On a positive note, this boat has a ton of storage. On a not so positive note, all the storage areas are full and we had to take everything out of every area in order for the surveyor to do his job.

On a positive note, boy does this boat come with lots of great stuff. On a not so positive note, we have no idea what half of it is.

On a positive note, we had an exhilarating sail during the sea trial, complete with dolphin swimming off the bow of the boat (good sign, right?). On a not so positive note, we grounded the boat during the sea trial on the intercoastal waterway.

On a positive note, the broker said it was the most exciting sea trial he has been on in quite sometime. On a MORE positive note, I think we really like this boat!

Personal Inspection

Well, today is the day…we get to see the boat that we have placed an offer on for the first time. Have you ever seen the movie Captain Ron? I have visions of showing up at the dock to look at the boat for the first time to see what the Harvey’s saw in the movie Captain Ron…I believe the quote was “What would she be worth if she was…in less than perfect condition?”

The picture I included in this post is the boat from the movie Captain Ron…not the boat we are looking to purchase, just in case anyone was confused.

Well, good news, things are never as bad as you imagine them to be. No, in truth the boat met our expectations. We looked in every nook and cranny of the boat with a flashlight, looking for evidence of water leaks and gaining a sense of the general condition. Yes, the boat is a little dirty from sitting on the hard, but I think we can see past that. To our untrained eyes, it would appear that we have passed the personal inspection phase and will now move on to someone with a more trained eye to give us the run down and opinions about the condition of the boat and all the systems.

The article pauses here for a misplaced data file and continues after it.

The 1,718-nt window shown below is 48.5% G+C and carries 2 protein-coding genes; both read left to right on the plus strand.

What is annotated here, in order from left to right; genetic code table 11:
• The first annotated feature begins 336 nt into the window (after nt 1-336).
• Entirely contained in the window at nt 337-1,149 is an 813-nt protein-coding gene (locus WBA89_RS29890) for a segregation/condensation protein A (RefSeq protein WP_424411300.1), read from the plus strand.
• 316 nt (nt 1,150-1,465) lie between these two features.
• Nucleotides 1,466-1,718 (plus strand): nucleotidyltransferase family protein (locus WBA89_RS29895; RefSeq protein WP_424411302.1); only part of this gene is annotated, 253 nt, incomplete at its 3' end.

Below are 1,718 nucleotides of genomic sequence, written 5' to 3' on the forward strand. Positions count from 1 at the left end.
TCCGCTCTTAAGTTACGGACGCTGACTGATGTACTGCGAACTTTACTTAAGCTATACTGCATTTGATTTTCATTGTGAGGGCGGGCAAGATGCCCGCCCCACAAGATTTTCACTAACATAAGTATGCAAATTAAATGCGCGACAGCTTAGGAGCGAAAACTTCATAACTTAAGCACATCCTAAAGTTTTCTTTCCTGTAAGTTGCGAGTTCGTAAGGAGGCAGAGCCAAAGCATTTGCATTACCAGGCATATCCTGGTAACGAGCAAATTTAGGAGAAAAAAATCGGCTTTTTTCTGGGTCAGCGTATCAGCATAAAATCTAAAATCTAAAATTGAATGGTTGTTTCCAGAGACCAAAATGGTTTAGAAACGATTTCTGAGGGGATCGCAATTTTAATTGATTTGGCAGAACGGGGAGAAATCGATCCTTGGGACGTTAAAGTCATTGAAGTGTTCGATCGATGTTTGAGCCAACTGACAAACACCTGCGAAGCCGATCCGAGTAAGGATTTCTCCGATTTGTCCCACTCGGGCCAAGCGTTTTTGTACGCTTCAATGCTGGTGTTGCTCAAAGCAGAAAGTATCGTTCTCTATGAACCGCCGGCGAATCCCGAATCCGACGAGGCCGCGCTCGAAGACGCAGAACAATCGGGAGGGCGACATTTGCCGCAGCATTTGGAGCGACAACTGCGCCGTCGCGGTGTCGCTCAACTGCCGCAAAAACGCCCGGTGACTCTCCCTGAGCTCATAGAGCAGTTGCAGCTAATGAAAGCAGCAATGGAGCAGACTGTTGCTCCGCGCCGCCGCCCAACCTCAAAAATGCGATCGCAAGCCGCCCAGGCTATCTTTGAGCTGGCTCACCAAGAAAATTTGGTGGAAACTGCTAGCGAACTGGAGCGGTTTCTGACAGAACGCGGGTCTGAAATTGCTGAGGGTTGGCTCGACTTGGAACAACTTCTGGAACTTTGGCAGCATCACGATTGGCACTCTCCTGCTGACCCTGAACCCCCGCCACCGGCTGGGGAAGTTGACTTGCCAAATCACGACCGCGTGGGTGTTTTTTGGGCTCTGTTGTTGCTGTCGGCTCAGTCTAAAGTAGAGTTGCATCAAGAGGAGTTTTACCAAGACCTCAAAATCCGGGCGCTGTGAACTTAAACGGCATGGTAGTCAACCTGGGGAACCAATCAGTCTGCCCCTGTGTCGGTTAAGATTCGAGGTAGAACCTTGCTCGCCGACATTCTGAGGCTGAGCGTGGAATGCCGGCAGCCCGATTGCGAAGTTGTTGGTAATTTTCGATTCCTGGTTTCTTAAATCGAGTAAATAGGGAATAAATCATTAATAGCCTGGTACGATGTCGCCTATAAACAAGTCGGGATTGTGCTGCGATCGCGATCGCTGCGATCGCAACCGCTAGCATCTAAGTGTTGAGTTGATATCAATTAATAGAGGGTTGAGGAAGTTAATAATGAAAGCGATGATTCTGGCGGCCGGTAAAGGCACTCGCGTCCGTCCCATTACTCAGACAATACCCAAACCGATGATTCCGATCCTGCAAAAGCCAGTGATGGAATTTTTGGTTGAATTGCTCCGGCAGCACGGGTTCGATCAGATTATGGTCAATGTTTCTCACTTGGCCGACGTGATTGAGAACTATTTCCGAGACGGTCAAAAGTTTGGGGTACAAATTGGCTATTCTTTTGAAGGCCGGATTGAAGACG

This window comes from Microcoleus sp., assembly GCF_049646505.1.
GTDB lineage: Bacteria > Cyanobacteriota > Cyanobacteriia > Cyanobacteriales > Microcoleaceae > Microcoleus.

We are off to Florida

Here’s where we are headed. Fort Pierce, Florida. The boat is lying in the Harbortown Marina just waiting for us to come take a look.

We have scratched a few more items off our list. Purchased plane tickets to Florida. Arranged a date and time for the survey and sea trial of the boat to occur. I mentioned previously all the steps we took to select our boat surveyor, however there were a few other points of coordination involved. We needed to align all the stars to ensure the boat was available to be surveyed – currently the boat is on the hard (meaning on land, not in the water) – it is incumbent upon us as buyers to have the boat either hauled out of the water or in this case, into the water, so the boat surveyor can perform his full survey.